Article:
When approached from the thought that "there is no me/not me", apathy explodes. "Though beings are numberless, I vow to save them." It is very hard to be apathetic when confronted with suffering. It becomes almost impossible when you are mindful that the person/creature suffering is you in a different skin.

      So, there's my ha'penny interpretation. I'm interested in seeing what others think.




      • Eika
        • Sep 2007
        • 806

        Re: Apathy

        Originally posted by lora

        If everything is an illusion and is empty, what stops you from being apathetic about everything?
        Because I care about things (in spite of emptiness/no-self/non-dualism/etc).

        [size=150:m8cet5u6]??[/size:m8cet5u6] We are involved in a life that passes understanding and our highest business is our daily life---John Cage


        • Jundo
          Treeleaf Founder and Priest
          • Apr 2006
          • 39450

          Re: Apathy

          Hi Guys,

          Let me look at this one through the view of the Heart Sutra

          ... everything is empty, everything is like an illusion, there is no abiding "self" as you think there is ...


          ... everything is perfectly as true as true can be, although you alter that truth by how you act and how you perceive it. The life you lead is the life you lead moment by moment - and what you make of it moment by moment, there sure is a "you" and what you do with that "you" is very much up to you.

          All of those perspectives are simultaneously true.

          In other words, being apathetic is a choice, and the apathetic reality you choose to make.

          Being Wise and Compassionate is a choice, and the Wise and Compassionate reality you choose to make.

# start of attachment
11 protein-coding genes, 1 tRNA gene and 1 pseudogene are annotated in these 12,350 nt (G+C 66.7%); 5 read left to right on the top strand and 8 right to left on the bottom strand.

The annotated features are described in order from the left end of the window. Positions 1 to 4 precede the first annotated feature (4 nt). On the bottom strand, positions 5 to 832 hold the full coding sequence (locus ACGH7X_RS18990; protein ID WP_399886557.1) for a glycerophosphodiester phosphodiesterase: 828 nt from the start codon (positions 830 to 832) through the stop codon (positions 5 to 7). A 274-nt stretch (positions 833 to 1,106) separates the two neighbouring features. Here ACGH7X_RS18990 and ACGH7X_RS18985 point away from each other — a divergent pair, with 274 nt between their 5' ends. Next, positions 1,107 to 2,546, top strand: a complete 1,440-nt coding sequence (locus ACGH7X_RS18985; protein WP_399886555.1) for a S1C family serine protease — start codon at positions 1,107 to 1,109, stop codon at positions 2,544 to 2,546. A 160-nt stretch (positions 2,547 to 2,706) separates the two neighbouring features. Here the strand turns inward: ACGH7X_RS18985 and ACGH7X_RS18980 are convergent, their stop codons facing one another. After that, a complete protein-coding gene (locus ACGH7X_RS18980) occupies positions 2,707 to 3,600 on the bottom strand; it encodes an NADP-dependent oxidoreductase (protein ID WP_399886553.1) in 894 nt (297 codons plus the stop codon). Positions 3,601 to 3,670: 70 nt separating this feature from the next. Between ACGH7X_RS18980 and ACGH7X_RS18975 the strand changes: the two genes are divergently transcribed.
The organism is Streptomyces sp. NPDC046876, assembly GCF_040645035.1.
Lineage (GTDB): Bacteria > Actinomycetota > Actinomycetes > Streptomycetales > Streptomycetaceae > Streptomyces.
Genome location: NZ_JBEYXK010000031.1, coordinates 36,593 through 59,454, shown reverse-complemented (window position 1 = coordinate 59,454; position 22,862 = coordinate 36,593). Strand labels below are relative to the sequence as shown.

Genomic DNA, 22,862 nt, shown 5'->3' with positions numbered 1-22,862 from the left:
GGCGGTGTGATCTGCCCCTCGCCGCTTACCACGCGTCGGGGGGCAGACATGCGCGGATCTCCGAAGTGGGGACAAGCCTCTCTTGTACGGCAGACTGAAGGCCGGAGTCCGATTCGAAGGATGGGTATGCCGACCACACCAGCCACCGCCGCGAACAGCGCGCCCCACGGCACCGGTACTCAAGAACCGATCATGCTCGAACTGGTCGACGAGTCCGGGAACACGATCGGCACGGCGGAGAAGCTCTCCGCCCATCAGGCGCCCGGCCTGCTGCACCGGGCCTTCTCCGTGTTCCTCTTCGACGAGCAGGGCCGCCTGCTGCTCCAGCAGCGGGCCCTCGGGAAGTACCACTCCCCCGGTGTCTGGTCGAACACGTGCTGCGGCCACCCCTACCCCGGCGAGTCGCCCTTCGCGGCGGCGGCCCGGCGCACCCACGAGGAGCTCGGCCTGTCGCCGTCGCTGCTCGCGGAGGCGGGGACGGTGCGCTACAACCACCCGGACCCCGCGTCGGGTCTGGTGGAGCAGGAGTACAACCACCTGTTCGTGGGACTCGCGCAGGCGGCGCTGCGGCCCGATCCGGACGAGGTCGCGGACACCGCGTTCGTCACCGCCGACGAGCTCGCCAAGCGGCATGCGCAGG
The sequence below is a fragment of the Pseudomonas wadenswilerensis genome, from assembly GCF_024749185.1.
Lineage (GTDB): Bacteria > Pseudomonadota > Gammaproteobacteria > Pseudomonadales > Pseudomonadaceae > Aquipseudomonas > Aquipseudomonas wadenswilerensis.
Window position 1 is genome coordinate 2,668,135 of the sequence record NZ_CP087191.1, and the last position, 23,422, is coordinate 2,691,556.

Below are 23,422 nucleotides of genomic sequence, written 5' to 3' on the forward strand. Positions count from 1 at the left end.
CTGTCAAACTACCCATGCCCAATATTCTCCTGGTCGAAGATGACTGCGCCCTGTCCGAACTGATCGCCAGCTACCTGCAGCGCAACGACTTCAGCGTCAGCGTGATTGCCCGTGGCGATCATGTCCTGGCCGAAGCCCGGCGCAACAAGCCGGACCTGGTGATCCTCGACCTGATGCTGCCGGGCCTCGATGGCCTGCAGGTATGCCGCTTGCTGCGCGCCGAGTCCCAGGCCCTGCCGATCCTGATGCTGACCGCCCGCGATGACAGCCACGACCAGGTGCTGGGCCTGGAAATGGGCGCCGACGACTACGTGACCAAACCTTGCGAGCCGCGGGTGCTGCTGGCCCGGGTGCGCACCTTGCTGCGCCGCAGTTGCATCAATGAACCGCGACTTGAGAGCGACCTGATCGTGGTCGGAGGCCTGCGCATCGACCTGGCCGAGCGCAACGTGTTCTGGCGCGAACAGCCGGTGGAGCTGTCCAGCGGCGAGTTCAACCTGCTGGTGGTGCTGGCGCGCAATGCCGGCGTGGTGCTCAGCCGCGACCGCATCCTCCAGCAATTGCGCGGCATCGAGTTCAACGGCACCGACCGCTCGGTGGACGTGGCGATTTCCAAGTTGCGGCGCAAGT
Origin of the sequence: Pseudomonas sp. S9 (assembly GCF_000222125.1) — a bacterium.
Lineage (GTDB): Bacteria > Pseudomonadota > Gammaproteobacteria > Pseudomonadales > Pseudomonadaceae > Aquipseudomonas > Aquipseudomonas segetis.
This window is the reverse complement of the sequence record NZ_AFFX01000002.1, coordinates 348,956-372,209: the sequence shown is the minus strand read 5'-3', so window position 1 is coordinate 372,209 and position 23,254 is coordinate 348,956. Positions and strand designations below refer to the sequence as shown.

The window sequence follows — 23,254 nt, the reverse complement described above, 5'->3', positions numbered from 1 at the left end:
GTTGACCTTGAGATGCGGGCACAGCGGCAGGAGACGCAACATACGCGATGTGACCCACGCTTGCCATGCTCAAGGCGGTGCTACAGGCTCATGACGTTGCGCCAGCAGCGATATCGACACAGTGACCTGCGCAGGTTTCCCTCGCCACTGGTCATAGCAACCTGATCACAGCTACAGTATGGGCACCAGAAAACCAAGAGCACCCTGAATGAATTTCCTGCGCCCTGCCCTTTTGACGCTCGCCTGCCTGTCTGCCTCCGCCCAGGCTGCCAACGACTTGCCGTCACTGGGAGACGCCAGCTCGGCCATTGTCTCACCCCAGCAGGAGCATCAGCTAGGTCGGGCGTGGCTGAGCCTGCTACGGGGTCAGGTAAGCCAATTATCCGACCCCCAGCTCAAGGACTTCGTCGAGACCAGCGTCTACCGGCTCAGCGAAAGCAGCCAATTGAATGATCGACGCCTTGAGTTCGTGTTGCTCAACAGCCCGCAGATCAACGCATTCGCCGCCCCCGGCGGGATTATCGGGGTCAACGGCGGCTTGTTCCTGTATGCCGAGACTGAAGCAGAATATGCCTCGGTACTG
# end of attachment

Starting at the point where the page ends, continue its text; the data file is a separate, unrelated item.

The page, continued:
I will be talking about this more on the "Sit-a-Long" in a couple of days about the words of the Heart Sutra that say:

          No/ old/ age/ and/ death/,

          No/ ces/sa/tion/ of/ old/ age/ and/ death/;

          No/ suf/fer/ing/, nor/ cause/ or/ end/ to/ suf/fer/ing/;

          Gassho, J


          • AlanLa
            • Mar 2008
            • 1405

            Re: Apathy

            Isn't apathy like that buji zen Jundo was talking about? Or am I oversimplifying?
            AL (Jigen) in:

            I sat today


            • Dojin
              • May 2008
              • 562

              Re: Apathy

              i cant really be apathetic, i know it is already getting old but with time compassion seems to rise from this practice ( at least for me ), and i just cant stay apathetic.

              well at least that is the answer for me, what i can and sometimes do... is pick my battles... which is not the same things.
              sometimes i might choose to to intervene because something are better left alone.

              i think there is truly one right answer to this question. than again there rarely is...

              I gained nothing at all from supreme enlightenment, and for that very reason it is called supreme enlightenment
              - the Buddha